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7 June, 2016

Julia Mulligan, Police and Crime Commissioner for North Yorkshire, responds to HMIC’s inspection; ‘Missing Children: Who Cares?

“The care of vulnerable children and the issue of Child Sexual Exploitation (CSE) is something I, and North Yorkshire Police, take extremely seriously. There is a dedicated team working to tackle this problem and training is given to officers to ensure the signs of CSE are understood.  Further to this, a CSE booklet has been produced for the public to provide information about how to report the issue and the support services available for children and adults.

“I am pleased the report found the police’s response to missing children is timely, proportionate and appropriate. However, it is important that we continue our work with partner agencies and learn from other police forces to ensure the best support and safeguarding measures are in place. Further to this, I have recently outlined a £3 million strategy to improve protection for vulnerable people. Which will boost the force’s ability to protect vulnerable people such as victims of violent and sexual crimes, domestic abuse and child sexual exploitation.

“Improvements will always need to be made and I fully support the reports request that Chief Constables ensure information management processes are in place which focus on outcomes for children who go missing, and that they provide better analysis to understand the effectiveness of the police and multi-agency responses. I will welcome any changes that need to be made and want to ensure the protection of children is paramount.”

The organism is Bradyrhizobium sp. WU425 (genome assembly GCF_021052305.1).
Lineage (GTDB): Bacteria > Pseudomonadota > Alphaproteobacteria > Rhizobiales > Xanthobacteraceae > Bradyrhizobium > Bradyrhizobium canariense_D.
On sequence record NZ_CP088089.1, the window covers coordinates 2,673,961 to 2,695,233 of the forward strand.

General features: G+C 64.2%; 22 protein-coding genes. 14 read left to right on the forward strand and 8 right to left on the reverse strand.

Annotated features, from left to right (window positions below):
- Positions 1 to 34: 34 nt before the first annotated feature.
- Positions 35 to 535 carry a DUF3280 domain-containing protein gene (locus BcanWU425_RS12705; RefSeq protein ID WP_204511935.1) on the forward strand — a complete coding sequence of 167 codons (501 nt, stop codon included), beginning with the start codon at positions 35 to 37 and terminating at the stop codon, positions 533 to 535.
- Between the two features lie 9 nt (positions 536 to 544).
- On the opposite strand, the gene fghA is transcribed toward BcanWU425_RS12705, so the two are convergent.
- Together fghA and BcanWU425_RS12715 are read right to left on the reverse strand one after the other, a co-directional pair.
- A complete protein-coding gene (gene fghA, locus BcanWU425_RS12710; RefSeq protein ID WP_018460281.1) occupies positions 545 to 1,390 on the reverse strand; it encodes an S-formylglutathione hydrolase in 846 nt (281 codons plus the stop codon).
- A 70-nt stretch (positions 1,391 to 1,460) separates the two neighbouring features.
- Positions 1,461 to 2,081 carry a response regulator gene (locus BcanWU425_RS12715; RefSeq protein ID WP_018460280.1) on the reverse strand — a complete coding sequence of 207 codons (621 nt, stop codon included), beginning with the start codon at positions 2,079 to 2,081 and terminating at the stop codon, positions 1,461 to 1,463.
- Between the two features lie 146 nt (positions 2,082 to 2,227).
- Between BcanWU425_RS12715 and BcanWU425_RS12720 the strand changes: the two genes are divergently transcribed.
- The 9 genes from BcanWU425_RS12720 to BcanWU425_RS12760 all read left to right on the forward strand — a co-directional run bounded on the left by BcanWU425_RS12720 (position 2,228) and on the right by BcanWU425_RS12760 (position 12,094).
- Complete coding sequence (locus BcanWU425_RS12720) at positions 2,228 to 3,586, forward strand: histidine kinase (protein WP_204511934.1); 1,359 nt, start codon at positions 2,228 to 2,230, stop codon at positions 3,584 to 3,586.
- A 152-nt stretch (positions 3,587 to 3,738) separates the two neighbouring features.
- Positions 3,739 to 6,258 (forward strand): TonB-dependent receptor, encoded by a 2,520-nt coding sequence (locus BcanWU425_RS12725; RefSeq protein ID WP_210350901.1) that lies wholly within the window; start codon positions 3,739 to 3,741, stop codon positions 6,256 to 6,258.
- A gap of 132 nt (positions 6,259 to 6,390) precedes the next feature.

23 March 2016 – Missing children: who cares? – The police response to missing and absent children

Each year thousands of children go missing from their homes and responding to missing incidents places a high demand on police time, but the consequences of not investigating cases can be extremely serious, leaving some children at risk of exploitation and/or significant harm.

As part of HMIC’s annual assessment of police effectiveness, efficiency and legitimacy in 2015, HMIC assessed forces’ preparedness to tackle child sexual exploitation, because children who go missing are at greater risk of becoming a victim of this kind of offending.

This report sets out the results of this inspection, with additional evidence from other child protection inspections HMIC carried out from 2014 to 2016.